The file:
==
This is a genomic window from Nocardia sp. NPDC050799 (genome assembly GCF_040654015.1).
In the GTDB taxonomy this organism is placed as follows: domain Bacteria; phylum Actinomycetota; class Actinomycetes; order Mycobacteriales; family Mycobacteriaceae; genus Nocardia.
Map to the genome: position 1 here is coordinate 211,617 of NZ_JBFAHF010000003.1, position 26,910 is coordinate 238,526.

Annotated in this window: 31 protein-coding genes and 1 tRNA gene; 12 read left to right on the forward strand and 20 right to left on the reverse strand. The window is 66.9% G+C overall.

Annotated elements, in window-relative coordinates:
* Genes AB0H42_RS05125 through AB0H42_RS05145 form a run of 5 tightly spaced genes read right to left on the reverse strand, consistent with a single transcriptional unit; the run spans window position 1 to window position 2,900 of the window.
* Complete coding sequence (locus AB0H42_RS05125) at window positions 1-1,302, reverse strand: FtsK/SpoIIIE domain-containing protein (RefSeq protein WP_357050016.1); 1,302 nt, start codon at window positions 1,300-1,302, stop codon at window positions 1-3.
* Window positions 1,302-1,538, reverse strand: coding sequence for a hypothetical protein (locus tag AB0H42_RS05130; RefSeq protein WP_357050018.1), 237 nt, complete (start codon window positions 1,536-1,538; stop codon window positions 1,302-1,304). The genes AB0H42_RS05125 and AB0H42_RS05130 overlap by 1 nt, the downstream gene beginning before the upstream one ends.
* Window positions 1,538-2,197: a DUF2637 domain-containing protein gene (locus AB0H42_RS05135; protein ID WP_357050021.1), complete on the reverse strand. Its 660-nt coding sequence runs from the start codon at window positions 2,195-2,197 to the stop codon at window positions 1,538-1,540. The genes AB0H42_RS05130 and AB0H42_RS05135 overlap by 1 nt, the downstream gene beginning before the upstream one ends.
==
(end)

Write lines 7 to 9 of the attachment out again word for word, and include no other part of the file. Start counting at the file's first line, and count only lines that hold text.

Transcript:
* Complete coding sequence (locus AB0H42_RS05125) at window positions 1-1,302, reverse strand: FtsK/SpoIIIE domain-containing protein (RefSeq protein WP_357050016.1); 1,302 nt, start codon at window positions 1,300-1,302, stop codon at window positions 1-3.
* Window positions 1,302-1,538, reverse strand: coding sequence for a hypothetical protein (locus tag AB0H42_RS05130; RefSeq protein WP_357050018.1), 237 nt, complete (start codon window positions 1,536-1,538; stop codon window positions 1,302-1,304). The genes AB0H42_RS05125 and AB0H42_RS05130 overlap by 1 nt, the downstream gene beginning before the upstream one ends.
* Window positions 1,538-2,197: a DUF2637 domain-containing protein gene (locus AB0H42_RS05135; protein ID WP_357050021.1), complete on the reverse strand. Its 660-nt coding sequence runs from the start codon at window positions 2,195-2,197 to the stop codon at window positions 1,538-1,540. The genes AB0H42_RS05130 and AB0H42_RS05135 overlap by 1 nt, the downstream gene beginning before the upstream one ends.